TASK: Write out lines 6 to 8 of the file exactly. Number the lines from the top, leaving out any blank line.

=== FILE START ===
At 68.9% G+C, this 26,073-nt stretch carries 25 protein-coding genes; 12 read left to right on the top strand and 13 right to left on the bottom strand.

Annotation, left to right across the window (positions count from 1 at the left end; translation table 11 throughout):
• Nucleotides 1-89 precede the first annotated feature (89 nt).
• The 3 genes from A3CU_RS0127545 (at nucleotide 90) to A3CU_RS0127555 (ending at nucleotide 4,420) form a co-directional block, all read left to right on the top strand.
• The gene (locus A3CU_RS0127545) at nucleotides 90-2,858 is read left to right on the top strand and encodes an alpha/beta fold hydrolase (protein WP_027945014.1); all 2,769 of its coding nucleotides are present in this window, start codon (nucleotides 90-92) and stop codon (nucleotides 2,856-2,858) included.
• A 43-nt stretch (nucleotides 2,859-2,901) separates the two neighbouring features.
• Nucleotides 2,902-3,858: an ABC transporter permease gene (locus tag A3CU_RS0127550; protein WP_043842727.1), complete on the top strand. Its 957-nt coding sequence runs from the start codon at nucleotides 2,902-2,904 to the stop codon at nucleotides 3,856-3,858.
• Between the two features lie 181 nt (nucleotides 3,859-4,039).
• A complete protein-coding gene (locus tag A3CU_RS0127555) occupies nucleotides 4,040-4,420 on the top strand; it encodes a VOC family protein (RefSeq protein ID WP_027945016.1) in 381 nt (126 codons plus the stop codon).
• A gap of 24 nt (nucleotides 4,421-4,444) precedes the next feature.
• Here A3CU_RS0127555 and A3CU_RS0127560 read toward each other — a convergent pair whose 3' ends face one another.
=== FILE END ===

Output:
• A 43-nt stretch (nucleotides 2,859-2,901) separates the two neighbouring features.
• Nucleotides 2,902-3,858: an ABC transporter permease gene (locus tag A3CU_RS0127550; protein WP_043842727.1), complete on the top strand. Its 957-nt coding sequence runs from the start codon at nucleotides 2,902-2,904 to the stop codon at nucleotides 3,856-3,858.
• Between the two features lie 181 nt (nucleotides 3,859-4,039).